Jan 15, 2007


"Change does not roll in on the wheels of inevitability, but comes through continuous struggle. And so we must straighten our backs and work for our freedom."
-Martin Luther King, Jr.

These words were spoken about the tremendous struggle of the nineteen sixties Civil Rights movement. Civil Rights were the pressing issue of their time in America. Martin Luther King, Jr. quickened the pace of change and demanded a response from the mass of American citizens that looked at the problem in apathetic annoyance or failed to see a problem at all. Still today, his words continue to change the minds of millions. He caused a ripple that raised a wave. There is still discrimination and segregation in this country, but Mr. King helped to get the wheels of change moving in the right direction.

Today, as I read about his fight, I could not help but think that the most pressing issue of our time is consumerism. Americans make up less than 5% of the worlds population and yet we consume 24% of its energy resources! We have entered a new era of slavery. Worst of all, we've walked into it willingly. Our struggle is becoming more deadly and dangerous every day.

I have been sharing a lot about this journey away from consumerism and toward contentment and sustainability with those in my sphere of influence. Many of the responses are frightening. I've been told that I am a Marxist, that I am acting un-American, that I am a hippy (as if that's something bad;)), and a host of other quizzical angry things. It seems that this way of thinking has really hit a nerve in those closest to me. Why is that? Why is there such fear of life outside of consuming?

What is the best way to get the wheels of change moving in the right direction? I am not content with making this journey a "family" thing. It needs to be bigger, to change more people's minds. It needs to be about change, real change. When Martin Luther King, Jr. won the Nobel Peace Prize, he gave the money ($54,000, a very hefty sum in the 1960's) to the Civil Rights movement. What can I give to perpetuating the freedom of millions of consumer slaves?

More pressing, how can I help people to see consumerism for what it is?


Anonymous said...

I LOVE this blog. It is so inspirational. It's good to see other families that are striving to be more than just consumers in this world.

Carolyn said...

Awesome, Matt.:)

Anonymous said...

Hi, I like your blog, it's is indeed inspiring and I wish you luck! I was just curious when you stated that Americans make up less than 5% of the world's population but consume 95% of its resources. Can you quote a source for these facts? (I am not American btw LOL)If that is true, it's a very thought-provoking fact. I constantly feel that here in America all kinds of luxuries have become 'necessities' and people 'need' to own so much stuff. A friend of mine is preparing to have a baby and her need list is endless. I can understand a crib and a changing table (though personally I don't even need those), but an exersaucer, diaper genie, wipes warmer, vibrating musical bouncy chair, several carseats for different cars that they own etc etc??? Holy moly. I'd just like to (subtly) remind people that I meet about how we are using up resources for all these luxuries and how less can be more. So, I would love it if you could let me know where you got those figures, so I can use them! ;) Thanks, and again, good luck!!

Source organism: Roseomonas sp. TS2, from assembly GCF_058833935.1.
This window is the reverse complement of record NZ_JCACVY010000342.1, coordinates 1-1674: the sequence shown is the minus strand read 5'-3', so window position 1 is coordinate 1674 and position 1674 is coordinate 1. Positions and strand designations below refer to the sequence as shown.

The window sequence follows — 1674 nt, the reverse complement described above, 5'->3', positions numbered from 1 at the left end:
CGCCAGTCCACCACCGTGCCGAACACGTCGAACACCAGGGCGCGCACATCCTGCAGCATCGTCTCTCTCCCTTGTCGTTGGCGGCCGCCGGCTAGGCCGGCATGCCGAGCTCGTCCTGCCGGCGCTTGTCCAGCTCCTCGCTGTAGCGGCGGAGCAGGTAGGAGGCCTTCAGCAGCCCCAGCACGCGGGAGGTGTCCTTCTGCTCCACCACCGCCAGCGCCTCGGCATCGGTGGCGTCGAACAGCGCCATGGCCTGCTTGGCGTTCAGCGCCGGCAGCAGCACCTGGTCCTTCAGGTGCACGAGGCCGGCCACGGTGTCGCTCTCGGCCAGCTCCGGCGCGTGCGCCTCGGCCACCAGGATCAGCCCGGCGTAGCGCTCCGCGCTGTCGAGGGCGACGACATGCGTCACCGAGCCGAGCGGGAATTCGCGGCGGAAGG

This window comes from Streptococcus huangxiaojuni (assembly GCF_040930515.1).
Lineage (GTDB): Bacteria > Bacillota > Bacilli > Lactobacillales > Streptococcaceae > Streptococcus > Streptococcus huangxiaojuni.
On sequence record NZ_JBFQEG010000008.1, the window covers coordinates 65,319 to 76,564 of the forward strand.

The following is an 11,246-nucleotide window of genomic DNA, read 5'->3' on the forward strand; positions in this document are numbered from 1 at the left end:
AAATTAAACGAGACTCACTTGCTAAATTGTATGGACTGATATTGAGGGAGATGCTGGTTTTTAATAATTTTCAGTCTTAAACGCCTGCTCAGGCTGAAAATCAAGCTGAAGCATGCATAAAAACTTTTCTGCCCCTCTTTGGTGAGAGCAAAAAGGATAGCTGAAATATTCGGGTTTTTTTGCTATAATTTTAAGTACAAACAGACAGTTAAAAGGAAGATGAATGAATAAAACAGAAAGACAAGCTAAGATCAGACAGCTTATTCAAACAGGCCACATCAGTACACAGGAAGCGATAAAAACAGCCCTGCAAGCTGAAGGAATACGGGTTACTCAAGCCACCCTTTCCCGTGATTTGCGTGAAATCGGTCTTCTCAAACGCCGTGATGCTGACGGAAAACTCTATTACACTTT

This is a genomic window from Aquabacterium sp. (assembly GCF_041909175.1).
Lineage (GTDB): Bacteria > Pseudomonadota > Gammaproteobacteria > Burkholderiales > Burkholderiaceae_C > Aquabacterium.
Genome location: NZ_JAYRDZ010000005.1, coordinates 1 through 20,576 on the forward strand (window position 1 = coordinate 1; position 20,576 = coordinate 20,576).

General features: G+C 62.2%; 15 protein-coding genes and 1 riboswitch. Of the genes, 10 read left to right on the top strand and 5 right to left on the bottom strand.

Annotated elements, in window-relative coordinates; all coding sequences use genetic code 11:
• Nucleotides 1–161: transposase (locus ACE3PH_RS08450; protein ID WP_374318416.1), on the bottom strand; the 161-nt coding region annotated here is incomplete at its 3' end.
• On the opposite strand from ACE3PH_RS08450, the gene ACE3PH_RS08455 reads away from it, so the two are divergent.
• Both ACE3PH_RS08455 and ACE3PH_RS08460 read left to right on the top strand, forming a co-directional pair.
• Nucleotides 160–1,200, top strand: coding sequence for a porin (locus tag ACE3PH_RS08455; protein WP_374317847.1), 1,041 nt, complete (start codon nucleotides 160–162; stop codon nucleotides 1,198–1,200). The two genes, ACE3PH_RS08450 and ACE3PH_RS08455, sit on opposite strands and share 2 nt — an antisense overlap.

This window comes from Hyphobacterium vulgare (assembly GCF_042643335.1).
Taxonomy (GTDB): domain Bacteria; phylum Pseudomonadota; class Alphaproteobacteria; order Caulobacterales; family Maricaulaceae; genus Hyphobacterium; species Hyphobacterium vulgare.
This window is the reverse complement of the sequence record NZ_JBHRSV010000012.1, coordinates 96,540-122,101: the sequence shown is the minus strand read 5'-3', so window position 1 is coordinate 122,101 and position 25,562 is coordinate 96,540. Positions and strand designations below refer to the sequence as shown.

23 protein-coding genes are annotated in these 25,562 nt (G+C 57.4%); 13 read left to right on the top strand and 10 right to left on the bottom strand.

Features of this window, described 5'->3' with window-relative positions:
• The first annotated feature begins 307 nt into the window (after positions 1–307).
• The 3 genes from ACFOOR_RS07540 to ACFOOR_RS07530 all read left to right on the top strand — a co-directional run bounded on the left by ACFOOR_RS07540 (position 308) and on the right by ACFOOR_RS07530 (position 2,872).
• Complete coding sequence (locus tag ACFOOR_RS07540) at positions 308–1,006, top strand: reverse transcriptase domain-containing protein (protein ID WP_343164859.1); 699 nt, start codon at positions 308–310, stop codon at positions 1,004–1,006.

Matt said...

Okay, I might have been over-stating. It is true that the US makes up between 5%and 7% of the world poulation (depending on which data you use) and that we consume 24% of the world's available energy. I belive that the 95% I speaking of was how much of the world GDP we consume, although I may be mistaken because I cannnot find the source I was thinking of. Either way, we consume way too much. Check out this link: http://www.mindfully.org/Sustainability/Americans-Consume-24percent.htm

Pea said...

I just lost my comment, I'll try again. You are already making an impact. I feel hopeful every time I find another person blogging about a journey toward a more simple lifestyle. You are a family of five enlighted, aware people, we are a family of three, together we are eight people who care about the earth. We can only influence those in our immediate sphere, but hopefully those people will go on to influence more. Thank you for your commitment to the earth and thank you for sharing your experiences.

Melissa said...

I agree with Pea. You are making a difference by being so open. Thank You!